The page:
The Straight Shot

There we sat in the fourth-floor waiting room of Columbia Presbytarian, my grandmother, mother and I, the matrolineal straight shot. Three women who somehow branch from my grandfather’s staunch maleness of shorts, of swim trunks, of overcoats and hats, one for tennis, one for winter, caps for every season in between. Not represented are Nettie (his long-dead but long-lifed mother; she lived to ninety-two or three as I recall, long enough for me to yell into her deaf ears and wave into her blind eyes; they told me later she was insane, certifiable), Shirley (sister, estranged like so many siblings of that generation, grievances of tenements and Depression childhoods now fossilized into rocky decades of silence) and Julia (other granddaughter, tenth grade, Westchester County).

I am pleased by the symmetry on this side of the family. My grandparents had two children, a boy and girl, and each of them had two children, a boy and a girl, and my grandfather himself was one of two children, a boy and a girl. And so he’s had one of everything, mother, father, sister, wife, daughter, son, everything but brothers (none) and granddaughters and grandsons, which according to the mathematics of families are supposed to increase geometrically, through fruitful multiplication. Though technically with our symmetrical but dysfunctional family we are not multiplying the human race. The Diamond clan is holding exactly steady at zero population growth. All this symmetry is what they call replacement.

I am running the numbers silently in the waiting room in a kind of homage to the family business. My father went into business with this grandpa, his father-in-law. Their accounting success is sending the grandchildren one by one to the most expensive private universities, kept us all in suburban homes and horizon-expanding summer programs, ballet shoes and shin guards, tennis rackets and well-tuned pianos, even drum sets and darkrooms, if we wanted them. Their accounting success bequeathed to me the twin autisms of neatness and counting, a compulsive habit of accounting for everything and putting it in its rightful place. I played in their offices, very young, sharpening pencils, drawing on ledger paper, pressing buttons on the adding machine, Xeroxing my hands. Years later both my father and grandfather showed me the manila folders of all my hand Xeroxes they kept in their file drawers, dutifully gathered with the other records, and this might be why I think you can go to the files and find proof that you are loved. Now I count the most ridiculous things, I count hallucingenic trips (five out of eight were good, for a good trip percentage of 62.5%) I count the average age differentials among the couples I know, international flights and domestic flights, the percentage of my wardrobe that is black, the percentage of my t-shirts that say M*A*S*H. On trips and vacations I split the days into fractions, the trip is 1/4 over, this is the midpoint of the second half. Now is the year that my mother is exactly twice as old as me, and in three months there will be twenty months left to my twenties, and there are an equal number of avenues as streets left in my walk, so I can turn on every corner and make a perfect zigzag.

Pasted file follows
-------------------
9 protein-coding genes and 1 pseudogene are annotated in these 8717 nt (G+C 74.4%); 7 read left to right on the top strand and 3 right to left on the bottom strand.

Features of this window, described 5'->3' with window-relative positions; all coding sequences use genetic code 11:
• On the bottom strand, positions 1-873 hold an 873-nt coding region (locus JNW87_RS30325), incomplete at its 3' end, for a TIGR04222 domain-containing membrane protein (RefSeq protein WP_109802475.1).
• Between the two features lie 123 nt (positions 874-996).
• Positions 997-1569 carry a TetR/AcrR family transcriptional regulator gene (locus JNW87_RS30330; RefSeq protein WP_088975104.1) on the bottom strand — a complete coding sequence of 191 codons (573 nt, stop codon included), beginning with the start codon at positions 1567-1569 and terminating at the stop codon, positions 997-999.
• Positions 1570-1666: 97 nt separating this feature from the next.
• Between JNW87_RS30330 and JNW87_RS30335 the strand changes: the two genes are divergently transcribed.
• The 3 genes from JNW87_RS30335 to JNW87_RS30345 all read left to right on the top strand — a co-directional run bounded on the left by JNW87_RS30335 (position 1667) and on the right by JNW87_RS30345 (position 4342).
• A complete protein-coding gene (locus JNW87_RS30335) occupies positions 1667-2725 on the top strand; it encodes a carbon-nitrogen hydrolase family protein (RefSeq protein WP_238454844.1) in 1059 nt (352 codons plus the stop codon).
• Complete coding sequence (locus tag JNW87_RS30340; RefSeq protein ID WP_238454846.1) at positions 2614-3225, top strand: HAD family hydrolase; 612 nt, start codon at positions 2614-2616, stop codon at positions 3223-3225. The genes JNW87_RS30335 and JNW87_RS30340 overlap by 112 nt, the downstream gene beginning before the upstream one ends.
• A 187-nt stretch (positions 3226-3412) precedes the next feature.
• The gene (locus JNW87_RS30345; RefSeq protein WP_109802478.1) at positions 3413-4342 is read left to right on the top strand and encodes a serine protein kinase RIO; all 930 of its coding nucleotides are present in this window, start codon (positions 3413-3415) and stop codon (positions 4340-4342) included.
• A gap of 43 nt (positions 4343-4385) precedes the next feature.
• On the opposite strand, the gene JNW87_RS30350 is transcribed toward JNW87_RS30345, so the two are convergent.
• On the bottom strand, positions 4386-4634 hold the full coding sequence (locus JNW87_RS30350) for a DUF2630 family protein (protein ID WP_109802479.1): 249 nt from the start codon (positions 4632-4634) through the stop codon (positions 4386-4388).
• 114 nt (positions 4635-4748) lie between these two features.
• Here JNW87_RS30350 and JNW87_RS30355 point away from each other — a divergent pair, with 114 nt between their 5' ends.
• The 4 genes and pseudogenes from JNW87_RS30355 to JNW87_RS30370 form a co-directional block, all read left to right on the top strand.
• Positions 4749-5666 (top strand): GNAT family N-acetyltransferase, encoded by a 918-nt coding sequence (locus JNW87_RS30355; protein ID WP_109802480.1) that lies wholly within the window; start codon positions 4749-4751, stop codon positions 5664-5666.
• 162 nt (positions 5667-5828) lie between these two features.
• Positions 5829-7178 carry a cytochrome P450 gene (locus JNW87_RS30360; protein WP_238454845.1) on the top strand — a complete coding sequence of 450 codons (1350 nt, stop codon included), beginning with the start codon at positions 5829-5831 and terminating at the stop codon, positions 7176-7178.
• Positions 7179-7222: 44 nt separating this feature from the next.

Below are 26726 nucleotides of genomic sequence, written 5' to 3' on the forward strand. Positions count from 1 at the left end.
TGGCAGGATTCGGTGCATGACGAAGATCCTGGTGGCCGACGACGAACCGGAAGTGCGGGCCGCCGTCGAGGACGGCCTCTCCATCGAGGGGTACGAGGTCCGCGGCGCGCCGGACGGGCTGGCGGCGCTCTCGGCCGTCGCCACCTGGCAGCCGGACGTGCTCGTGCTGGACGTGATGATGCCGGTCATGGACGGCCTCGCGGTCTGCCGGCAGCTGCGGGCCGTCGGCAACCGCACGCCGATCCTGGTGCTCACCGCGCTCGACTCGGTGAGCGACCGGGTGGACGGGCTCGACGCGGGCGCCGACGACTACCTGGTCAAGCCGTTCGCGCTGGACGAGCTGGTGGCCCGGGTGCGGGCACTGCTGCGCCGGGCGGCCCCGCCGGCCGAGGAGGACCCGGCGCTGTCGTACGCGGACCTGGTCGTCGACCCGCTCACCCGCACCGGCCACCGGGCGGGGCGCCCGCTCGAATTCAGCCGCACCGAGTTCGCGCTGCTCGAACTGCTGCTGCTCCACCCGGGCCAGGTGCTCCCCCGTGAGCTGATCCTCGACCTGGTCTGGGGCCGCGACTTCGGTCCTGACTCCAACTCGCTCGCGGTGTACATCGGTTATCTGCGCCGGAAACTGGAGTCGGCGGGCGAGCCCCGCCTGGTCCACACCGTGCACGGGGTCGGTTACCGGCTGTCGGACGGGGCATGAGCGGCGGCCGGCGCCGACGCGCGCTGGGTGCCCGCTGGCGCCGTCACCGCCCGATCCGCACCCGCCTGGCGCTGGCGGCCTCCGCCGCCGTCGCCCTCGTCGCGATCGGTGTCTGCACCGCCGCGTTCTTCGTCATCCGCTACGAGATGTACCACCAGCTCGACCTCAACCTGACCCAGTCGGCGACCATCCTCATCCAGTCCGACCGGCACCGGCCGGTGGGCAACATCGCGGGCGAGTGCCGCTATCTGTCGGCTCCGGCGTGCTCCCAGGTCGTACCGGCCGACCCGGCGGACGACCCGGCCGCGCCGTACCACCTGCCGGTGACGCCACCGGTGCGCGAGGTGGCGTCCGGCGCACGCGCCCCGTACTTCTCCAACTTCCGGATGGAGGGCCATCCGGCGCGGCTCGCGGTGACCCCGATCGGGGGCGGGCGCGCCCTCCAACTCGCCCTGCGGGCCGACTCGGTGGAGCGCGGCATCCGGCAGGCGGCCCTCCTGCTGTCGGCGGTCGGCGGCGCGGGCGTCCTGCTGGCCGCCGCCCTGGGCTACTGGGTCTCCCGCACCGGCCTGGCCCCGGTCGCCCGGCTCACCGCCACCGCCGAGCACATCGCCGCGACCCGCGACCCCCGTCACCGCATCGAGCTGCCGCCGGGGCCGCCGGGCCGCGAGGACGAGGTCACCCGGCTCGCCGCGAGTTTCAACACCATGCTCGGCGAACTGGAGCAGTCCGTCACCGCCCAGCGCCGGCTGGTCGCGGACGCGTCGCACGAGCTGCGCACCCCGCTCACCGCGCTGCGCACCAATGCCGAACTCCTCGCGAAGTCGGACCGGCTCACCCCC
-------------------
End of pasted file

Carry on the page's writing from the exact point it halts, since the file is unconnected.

My grandfather, our patriarch, the original accountant, he is a little autistic himself. Not really, not technically, but he, too, likes arcane facts. He would applaud these calculations, if he knew about them, but he cannot.

Our patriarch is at this moment numbed, sedated, probably unconscious (it was explained that they’d start with a local, but if the surgery ran long, give him a general) while they unblock the artery in his groin, the very loin from which this family for whom he accounted springs. How can it be that three weeks shy of his 89th birthday they can cut him open and he’ll heal, knit back together, close up?

His two personal mottoes are “Muddle through,” and “Stay the course,” that’s how. Put those together, read the Times, take a nap, go deaf enough to mute your wife and the decades pile up.

Though his has not been an easy longevity. Medical science has played its role. Scrapings and replacings of veins and arteries have helped him along, bulges and clots suctioned before they explode, clogged vessels snipped before they fill up completely. Cataract surgery and hearing aids, medications at every meal. He’s diabetic and mad for sweets. He orders Coca-Colas and dishes of ice cream, muttering, “It’s quality of life, not quantity!” He goes under the knife now and then, and after it’s done he whispers to me, “I have an enemy, Emily! An enemy! The man who cut me, with a knife. I will get revenge!”